by Jen Daniels-Lake, Wild Beet Farm, guest contributor
Jen Daniels-Lake grows Certified Naturally Grown vegetables and herbs at her Wild Beet Farm in Indian Creek, Illinois, located 35 miles from downtown Chicago in the northwest suburbs.
A member of the Chillinois (Chicago-Illinois) Young Farmers Coalition, Jen has provided permission for Good Food on Every Table to republish the following article about early spring on the half-acre farm, and the passion for growing that prompted her and her wife to start their small produce farm.
According to its website, “Wild Beet Farm works in partnership with nature to grow delicious, nutritious produce. We build healthy soil for the many microbial, fungal and insect communities that live there to grow healthy vegetables for you! We use no synthetic chemical fertilizers or pesticides and leave the land more teeming with life than when we began.”
Wild Beet Farm sells its produce through its Community Supported Agriculture (CSA) program, and is a member of Band of Farmers: The Chicagoland CSA Coalition. It also will sell in season at Chicago’s Glenwood and Andersonville farmers markets.
FamilyFarmed recently launched a training program centered on its new Direct Market Success manual that is heavily focused on the needs of young and beginning farmers. To learn more about the program, and to see how you can set up a training workshop in your area, please click here.
The air outside has the first taste of heat. Dry pine scent fills my nostrils as I make my way out the back door of our home well past noon on the first sunny Saturday we’ve had in months.
There are sticks, literally, everywhere, even though I played 52-pickup with the trees just a couple of weeks ago. Each step crunches under my yellow welly-clad feet as I make my way back to the makeshift greenhouse my wife built last season out of plastic tubing and two-by-fours.
She texted me from her health-insurance-providing, coffee-slinging retail gig to remind me to open the doors to her greenhouse before it gets too hot inside for the plants. I’m an hour behind on checking my messages, lost in thought inside my head and oblivious to the beautiful day outside.
I reach the greenhouse and with a bit of trepidation, I open the door to the structure and I’m greeted with the sharp smell of plant life and intense heat for an April day in Chicago. The onions, growing peacefully in their little trays stacked next to each other row by row, don’t seem to mind the delay. They stand straight up, doing the only thing they know how to do, materializing themselves into existence.
It’s my first time this season stepping into the hot plant-filled greenhouse, and I’m instantly reminded of why we moved to this property just over a year ago. The magical room is full of life; full of the essence of earth, sweat and meaning.
I spent all morning roaming around in my head, trying to put words to paper, and all those words evaporated upon stepping into this little sanctuary. My mood becomes joyful at the thought of the coming months of exhausting work ahead, surprising myself after feeling nothing but the burden of home ownership over the winter months.
In winter, without the income from the farmers market, my wife and I have struggled to balance our finances and maintain our middle-class lifestyle. Although we did get a chance to rest due to the lack of farm work, the winter gave us barely enough time to recover from the previously grueling summer, when we both worked full-time jobs and ran our market farm stand on the weekends.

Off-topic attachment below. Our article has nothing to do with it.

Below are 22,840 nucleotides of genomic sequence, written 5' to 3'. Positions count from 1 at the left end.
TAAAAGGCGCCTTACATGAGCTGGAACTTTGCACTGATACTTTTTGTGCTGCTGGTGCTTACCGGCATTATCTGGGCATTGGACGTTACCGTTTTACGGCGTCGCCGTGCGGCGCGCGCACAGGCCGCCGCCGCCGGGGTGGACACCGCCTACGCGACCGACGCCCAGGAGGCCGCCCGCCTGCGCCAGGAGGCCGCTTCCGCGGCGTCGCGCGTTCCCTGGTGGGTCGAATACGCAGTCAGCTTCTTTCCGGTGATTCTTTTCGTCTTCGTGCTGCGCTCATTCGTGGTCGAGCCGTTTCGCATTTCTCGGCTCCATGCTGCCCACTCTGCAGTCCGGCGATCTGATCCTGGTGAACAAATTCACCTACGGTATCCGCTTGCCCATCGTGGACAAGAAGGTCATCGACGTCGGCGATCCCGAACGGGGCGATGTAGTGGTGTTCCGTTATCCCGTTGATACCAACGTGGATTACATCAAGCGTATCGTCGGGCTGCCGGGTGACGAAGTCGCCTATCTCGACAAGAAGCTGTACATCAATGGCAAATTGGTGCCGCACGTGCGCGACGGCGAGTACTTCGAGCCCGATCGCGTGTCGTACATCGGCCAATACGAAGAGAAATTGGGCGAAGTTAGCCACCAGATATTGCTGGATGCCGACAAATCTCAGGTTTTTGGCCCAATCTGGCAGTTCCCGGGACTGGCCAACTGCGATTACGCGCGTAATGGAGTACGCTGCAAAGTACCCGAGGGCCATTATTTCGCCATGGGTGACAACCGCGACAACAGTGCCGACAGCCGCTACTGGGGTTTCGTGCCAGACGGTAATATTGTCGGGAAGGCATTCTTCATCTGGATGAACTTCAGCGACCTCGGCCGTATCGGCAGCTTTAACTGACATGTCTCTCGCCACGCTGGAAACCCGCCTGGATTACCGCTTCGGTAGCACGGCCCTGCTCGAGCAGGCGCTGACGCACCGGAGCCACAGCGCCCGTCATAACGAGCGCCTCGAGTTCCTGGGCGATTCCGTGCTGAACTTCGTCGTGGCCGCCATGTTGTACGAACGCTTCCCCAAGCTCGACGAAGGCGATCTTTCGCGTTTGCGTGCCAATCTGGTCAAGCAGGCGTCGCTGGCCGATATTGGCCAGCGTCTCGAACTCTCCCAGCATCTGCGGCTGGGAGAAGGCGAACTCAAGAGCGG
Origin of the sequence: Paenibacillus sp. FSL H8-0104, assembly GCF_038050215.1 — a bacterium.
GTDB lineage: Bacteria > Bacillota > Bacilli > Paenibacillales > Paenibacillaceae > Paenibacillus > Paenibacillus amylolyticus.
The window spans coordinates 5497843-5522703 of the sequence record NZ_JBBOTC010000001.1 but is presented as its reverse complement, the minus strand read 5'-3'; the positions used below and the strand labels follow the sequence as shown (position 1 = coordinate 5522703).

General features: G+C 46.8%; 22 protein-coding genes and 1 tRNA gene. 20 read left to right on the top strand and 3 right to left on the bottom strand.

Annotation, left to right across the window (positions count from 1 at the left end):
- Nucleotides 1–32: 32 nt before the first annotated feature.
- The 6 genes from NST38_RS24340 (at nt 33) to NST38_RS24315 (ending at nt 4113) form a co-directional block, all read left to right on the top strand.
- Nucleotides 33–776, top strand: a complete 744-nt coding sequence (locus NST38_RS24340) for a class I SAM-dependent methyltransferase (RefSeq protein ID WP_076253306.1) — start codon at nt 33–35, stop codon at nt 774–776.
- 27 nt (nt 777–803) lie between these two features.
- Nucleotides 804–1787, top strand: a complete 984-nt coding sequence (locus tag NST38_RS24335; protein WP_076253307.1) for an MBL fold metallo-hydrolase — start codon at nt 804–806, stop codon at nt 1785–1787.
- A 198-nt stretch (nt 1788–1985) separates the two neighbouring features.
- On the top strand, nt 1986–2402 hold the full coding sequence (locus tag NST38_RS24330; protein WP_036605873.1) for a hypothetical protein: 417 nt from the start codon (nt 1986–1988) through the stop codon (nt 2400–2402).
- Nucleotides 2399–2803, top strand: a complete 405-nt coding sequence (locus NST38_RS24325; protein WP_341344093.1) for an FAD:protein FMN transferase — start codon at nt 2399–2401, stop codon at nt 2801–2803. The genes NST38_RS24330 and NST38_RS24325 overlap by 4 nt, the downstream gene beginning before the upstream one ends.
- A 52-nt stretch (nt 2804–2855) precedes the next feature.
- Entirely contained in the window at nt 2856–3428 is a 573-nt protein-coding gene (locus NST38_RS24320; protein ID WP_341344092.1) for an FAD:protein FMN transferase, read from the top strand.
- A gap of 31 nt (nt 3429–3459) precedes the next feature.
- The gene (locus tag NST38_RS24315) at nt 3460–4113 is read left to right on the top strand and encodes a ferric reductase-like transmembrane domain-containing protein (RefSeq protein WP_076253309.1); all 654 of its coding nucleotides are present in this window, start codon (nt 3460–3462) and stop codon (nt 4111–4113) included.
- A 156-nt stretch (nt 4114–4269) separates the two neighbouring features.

We hoped the winter would give us time to settle in to our new home and make new friends, but now that we’ve reached the end of it, it feels like we accomplished little other than watch television and put a fresh coat of paint on the basement walls. The past five months seem to have evaporated, and now we are about to start the growing season all over again.
But at least now that it’s spring, I can be jolted back to my senses by stepping foot in our little greenhouse. In here, we start to create the nourishment for our bodies that will take us through another summer, and eventually another winter.
My short walk to the greenhouse reminds me that our presence on this land and our responsibility for it is a blessing to us, not a burden. We get to see the meaning of our hours of labor in the dirt stuck under our fingernails and in the smell of the warm aroma that comes up from the earth and finds its permanent home in our cotton hoodies.
We taste the sweetness of life on our tongue in the fruit that bursts forth from the earth. The chives have already returned in our perennial garden and I bite down on a fresh sweet shoot, overwhelming my taste buds with its bright flavor. Although it’s still a few months away, I can taste tomato juices running down my chin in anticipation for the bounty that will surround us soon.
Plants take their time coming out of their winter slumber. The appearance of the chives, like clockwork, on the first spring day, gives me faith that not all movements are always visible. Our roots on this property are slowly deepening, at their own speed, invisibly.
Without resentment, the trees are calling for me to gather their fallen twigs once more. My heart is magically opening, finding space and desire for fires and lovers and friends and community, when yesterday I had said no more.
As I start to make my way back to the house, John — the landscaper for the church next door — pulls up in his tractor. I wave to him, thinking he’ll keep on going, but he stops and chats with me for a moment. He says his guy is really excited to break out their chainsaws and cut down a couple of a trees on our property in exchange for the wood.
My wife said it would be okay. I nod, “Thanks, John. That sounds great.” “Well, have a nice day, I’ve gotta get back to work,” he says. I smile.
Yep. Back to work.